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The Nationalist Socialist Party (often shorted simply to "Nazis") were the ruling party of Germany during the events of World War II and became infamous as a society that, under the control of Adolf Hitler, orchestrated a number of unlawful invasions as well as atrocities such as the Holocaust and Blitz.

The Nazi Party have become a staple symbol of evil in the minds of many along with their symbol, the Swatzika, which is outlawed in a few countries as a hate symbol - the Nazi Party was part of a wider network of regimes collectively known as the Axis Powers during World War II and ultimately found defeat shortly after Hitler committed suicide.

Although extensive work was done to try and remove Nazi heritage from Germany and surrounding areas there are still a few Neo-Nazi groups in existence and many far-right factions are labeled "Nazis" by their opponents (whether or not they actually practice Nazism in the strictest sense of the word).

Leaders and officials

  • Benno von Arent - Responsible for art, theatres, and movies in the Third Reich.
  • Artur Axmann - Chief of the Social Office of the Reich Youth Leadership. Leader of the Hitler Youth from 1940 through war's end in 1945.
  • Erich von dem Bach-Zelewski - Commander of the "Bandenkämpfverbände" SS units responsible for the mass murder of 35,000 civilians in Riga and more than 200,000 in Belarus and eastern Poland.
  • Herbert Backe - Minister of Food (appointed 1942) and Minister of Agriculture (appointed 1943).
  • Klaus Barbie - Head of the Gestapo in Lyon. Nicknamed "the Butcher of Lyon" for his use of torture on prisoners.
  • Josef Berchtold - Very early Party member, and the second Reichsführer-SS from 1926-27.
  • Ernst Wilhelm Bohle - leader of the Foreign Organization of the German Nazi Party from 1933 until 1945.
  • Karl Brandt - Personal physician of Adolf Hitler in August 1944 and headed the administration of the Nazi euthanasia program from 1939.
  • Alois Brunner - Commander of the Drancy internment camp outside Paris from June 1943 to August 1944. Reportedly "the world's highest-ranking Nazi fugitive believed still alive."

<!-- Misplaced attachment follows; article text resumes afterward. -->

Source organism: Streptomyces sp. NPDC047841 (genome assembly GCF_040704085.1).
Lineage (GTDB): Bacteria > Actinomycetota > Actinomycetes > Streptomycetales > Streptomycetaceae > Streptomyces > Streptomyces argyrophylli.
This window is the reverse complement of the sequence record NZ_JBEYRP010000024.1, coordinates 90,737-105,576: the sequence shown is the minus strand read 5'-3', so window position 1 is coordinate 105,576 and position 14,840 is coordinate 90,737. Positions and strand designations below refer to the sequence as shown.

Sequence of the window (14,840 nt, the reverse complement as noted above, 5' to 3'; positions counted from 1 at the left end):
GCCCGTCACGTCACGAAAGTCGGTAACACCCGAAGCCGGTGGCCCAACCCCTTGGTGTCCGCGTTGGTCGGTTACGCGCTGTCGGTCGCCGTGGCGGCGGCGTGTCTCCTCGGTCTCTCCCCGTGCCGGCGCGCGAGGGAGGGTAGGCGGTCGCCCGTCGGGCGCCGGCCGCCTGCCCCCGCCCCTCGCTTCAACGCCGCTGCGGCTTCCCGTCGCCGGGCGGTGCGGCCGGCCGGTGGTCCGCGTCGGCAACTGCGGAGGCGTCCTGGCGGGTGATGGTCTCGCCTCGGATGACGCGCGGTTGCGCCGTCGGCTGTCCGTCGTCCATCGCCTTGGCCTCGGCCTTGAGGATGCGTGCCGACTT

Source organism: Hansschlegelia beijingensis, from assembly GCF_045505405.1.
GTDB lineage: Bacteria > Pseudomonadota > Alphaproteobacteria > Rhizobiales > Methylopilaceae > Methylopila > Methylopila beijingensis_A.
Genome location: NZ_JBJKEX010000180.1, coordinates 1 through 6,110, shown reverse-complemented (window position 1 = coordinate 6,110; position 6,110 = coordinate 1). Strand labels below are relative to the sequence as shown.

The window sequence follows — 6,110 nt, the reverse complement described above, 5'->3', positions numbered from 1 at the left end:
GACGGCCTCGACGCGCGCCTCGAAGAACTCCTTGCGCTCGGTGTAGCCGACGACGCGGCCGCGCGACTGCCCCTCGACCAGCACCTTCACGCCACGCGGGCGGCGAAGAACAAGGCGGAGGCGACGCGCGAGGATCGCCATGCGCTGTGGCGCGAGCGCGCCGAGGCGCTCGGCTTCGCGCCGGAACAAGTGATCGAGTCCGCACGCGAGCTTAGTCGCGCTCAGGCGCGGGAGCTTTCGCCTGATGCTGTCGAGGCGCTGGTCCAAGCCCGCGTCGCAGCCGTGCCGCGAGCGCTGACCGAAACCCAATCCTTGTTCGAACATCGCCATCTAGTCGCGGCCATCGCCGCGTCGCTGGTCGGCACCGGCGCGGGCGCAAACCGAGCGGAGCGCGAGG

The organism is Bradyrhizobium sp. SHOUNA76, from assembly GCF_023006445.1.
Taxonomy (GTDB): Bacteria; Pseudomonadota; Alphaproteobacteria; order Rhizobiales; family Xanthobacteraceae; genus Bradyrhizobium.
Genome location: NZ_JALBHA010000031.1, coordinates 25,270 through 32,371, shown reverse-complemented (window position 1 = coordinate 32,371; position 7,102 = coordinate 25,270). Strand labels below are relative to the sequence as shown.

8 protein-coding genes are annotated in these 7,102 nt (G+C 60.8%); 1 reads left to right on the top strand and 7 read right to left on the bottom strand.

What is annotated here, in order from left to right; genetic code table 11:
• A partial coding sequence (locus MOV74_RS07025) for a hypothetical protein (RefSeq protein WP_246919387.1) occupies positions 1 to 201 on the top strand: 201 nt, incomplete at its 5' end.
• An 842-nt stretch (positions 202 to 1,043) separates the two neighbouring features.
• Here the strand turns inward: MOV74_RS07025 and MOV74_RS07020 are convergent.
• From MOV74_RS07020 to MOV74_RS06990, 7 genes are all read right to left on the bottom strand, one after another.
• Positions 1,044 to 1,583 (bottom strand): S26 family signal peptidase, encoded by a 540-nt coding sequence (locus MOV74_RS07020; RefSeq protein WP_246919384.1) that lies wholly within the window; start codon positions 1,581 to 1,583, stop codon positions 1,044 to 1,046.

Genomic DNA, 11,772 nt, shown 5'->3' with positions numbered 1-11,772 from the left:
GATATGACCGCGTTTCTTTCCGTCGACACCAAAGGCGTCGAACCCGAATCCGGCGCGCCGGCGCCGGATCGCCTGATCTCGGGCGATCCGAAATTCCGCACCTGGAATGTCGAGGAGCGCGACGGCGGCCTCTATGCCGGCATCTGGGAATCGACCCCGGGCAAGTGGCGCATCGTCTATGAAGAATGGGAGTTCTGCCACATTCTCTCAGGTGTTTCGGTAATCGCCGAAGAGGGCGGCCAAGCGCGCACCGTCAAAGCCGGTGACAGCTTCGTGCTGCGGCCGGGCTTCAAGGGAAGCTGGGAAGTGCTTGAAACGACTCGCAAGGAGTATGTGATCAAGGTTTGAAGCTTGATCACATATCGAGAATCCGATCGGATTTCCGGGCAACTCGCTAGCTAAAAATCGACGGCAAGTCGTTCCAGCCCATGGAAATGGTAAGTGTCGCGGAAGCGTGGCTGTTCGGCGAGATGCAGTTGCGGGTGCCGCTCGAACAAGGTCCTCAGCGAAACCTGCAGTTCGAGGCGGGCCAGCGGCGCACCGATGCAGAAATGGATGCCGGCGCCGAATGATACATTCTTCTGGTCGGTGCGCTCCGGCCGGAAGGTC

• Josef Bühler - State secretary for the Nazi-controlled General Government in Kraków during World War II.
  • Carl Clauberg - Doctor who conducted medical experiments on human beings in Nazi concentration camps during World War II.
  • Leonardo Conti - Head of the Reich Physicians' Chamber (Reichsärztekammer) and leader of the National Socialist German Doctors' League (Nationalsozialistischer Deutscher Ärztebund or NSDÄB).
  • Rudolf Diels - was a German politician. A protégé of Hermann Göring, Diels was the first director of the Gestapo from 26 April 1933 to 1 April 1934.
  • Karl Dönitz: Großadmiral, Führer der Unterseeboote (Commander of Submarines) 1936-1943, Commander-in-Chief of the Navy (Kriegsmarine) 1943-1945, last President of the Third Reich following Hitler's suicide.
  • Anton Drexler - A Politician and member of the Nazi party through the 1920s. The founder and a leader of the German Worker's Party (DAP). Responsible for changing the name of the Party to the National Socialist German Workers' Party (Nationalsozialistische Deutsche Arbeiterpartei or NSDAP) early in 1920.
  • Adolf Eichmann - SS-Obersturmbannführer. Official in charge of RSHA Referat IV B4, Juden (RSHA Sub-Department IV-B4, Jews); responsible for the facilitation and transportation of the Jews to ghettos and extermination camps. Fled to Argentina, where he was captured by Mossad operatives in 1960, tried in Israel and executed on May 31, 1962.
  • Theodor Eicke - SS-Obergruppenführer. He was a leading figure in the establishment of the concentration camps in Nazi Germany and later the commander of the 3rd Waffen-SS Division Totenkopf.
  • Richard Euringer - Writer who selected 18,000 "unsuitable" books which did not conform to Nazi ideology and were publicly burned.
  • Gottfried Feder - Economic theorist and one of the early leaders of the NSDAP.
  • Wilhelm Frick - Minister of the Interior until August 1943 and later appointed to the ceremonial post of Protector of Bohemia and Moravia.
  • Walther Funk - Minister for Economic Affairs from 1937 to 1945.
  • Kurt Gerstein - SS officer and member of the Institute for Hygiene of the Waffen-SS. He witnessed mass murders in the Nazi extermination camps. He gave information to the Swedish diplomat Göran von Otter as well as members of the Roman Catholic Church in order to inform the international public about the Holocaust. In 1945 he authored the Gerstein Report about the Holocaust. Afterward he allegedly committed suicide while in French custody.
  • Herbert Otto Gille - SS-Obergruppenfuhrer und General der Waffen-SS. As a winner of the Knight's Cross with Oakleaves, Swords and Diamonds and the German Cross in Gold, he became the most highly decorated member of the Waffen SS during World War II.
  • Odilo Globocnik - SS-Obergruppenführer. He was a prominent Austrian Nazi and later an SS leader in Poland. Head of "Operation Reinhard" and one of the persons responsible for the murder of millions of people during the Holocaust.
  • Joseph Goebbels - One of Adolf Hitler's closest associates and most devout followers, he was known for his zealous oratory and anti-Semitism. Minister for Public Enlightenment and Propaganda throughout the Third Reich and World War II. Named Chancellor of the Reich in Hitler's will, a position he held for only one day before his own suicide.